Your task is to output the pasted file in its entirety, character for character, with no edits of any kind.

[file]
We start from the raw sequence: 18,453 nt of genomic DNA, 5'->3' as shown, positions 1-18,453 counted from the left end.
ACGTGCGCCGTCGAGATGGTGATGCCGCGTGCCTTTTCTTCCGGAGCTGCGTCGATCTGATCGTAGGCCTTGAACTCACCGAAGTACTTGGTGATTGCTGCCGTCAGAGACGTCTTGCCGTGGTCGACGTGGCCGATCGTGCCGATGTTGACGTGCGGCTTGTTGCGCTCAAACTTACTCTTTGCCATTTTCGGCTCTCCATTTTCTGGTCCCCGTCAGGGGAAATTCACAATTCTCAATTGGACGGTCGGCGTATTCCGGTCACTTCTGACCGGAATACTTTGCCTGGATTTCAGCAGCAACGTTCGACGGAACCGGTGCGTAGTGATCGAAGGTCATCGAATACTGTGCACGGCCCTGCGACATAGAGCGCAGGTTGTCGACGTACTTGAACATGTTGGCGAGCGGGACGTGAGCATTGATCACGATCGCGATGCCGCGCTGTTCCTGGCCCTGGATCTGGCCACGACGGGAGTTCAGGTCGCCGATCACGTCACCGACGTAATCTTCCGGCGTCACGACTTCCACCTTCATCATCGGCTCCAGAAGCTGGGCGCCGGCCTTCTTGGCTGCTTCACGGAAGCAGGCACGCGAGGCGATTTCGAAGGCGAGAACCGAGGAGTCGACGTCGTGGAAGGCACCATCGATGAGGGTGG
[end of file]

We start from the raw sequence: 18,453 nt of genomic DNA, 5'->3' as shown, positions 1-18,453 counted from the left end.
ACGTGCGCCGTCGAGATGGTGATGCCGCGTGCCTTTTCTTCCGGAGCTGCGTCGATCTGATCGTAGGCCTTGAACTCACCGAAGTACTTGGTGATTGCTGCCGTCAGAGACGTCTTGCCGTGGTCGACGTGGCCGATCGTGCCGATGTTGACGTGCGGCTTGTTGCGCTCAAACTTACTCTTTGCCATTTTCGGCTCTCCATTTTCTGGTCCCCGTCAGGGGAAATTCACAATTCTCAATTGGACGGTCGGCGTATTCCGGTCACTTCTGACCGGAATACTTTGCCTGGATTTCAGCAGCAACGTTCGACGGAACCGGTGCGTAGTGATCGAAGGTCATCGAATACTGTGCACGGCCCTGCGACATAGAGCGCAGGTTGTCGACGTACTTGAACATGTTGGCGAGCGGGACGTGAGCATTGATCACGATCGCGATGCCGCGCTGTTCCTGGCCCTGGATCTGGCCACGACGGGAGTTCAGGTCGCCGATCACGTCACCGACGTAATCTTCCGGCGTCACGACTTCCACCTTCATCATCGGCTCCAGAAGCTGGGCGCCGGCCTTCTTGGCTGCTTCACGGAAGCAGGCACGCGAGGCGATTTCGAAGGCGAGAACCGAGGAGTCGACGTCGTGGAAGGCACCATCGATGAGGGTGG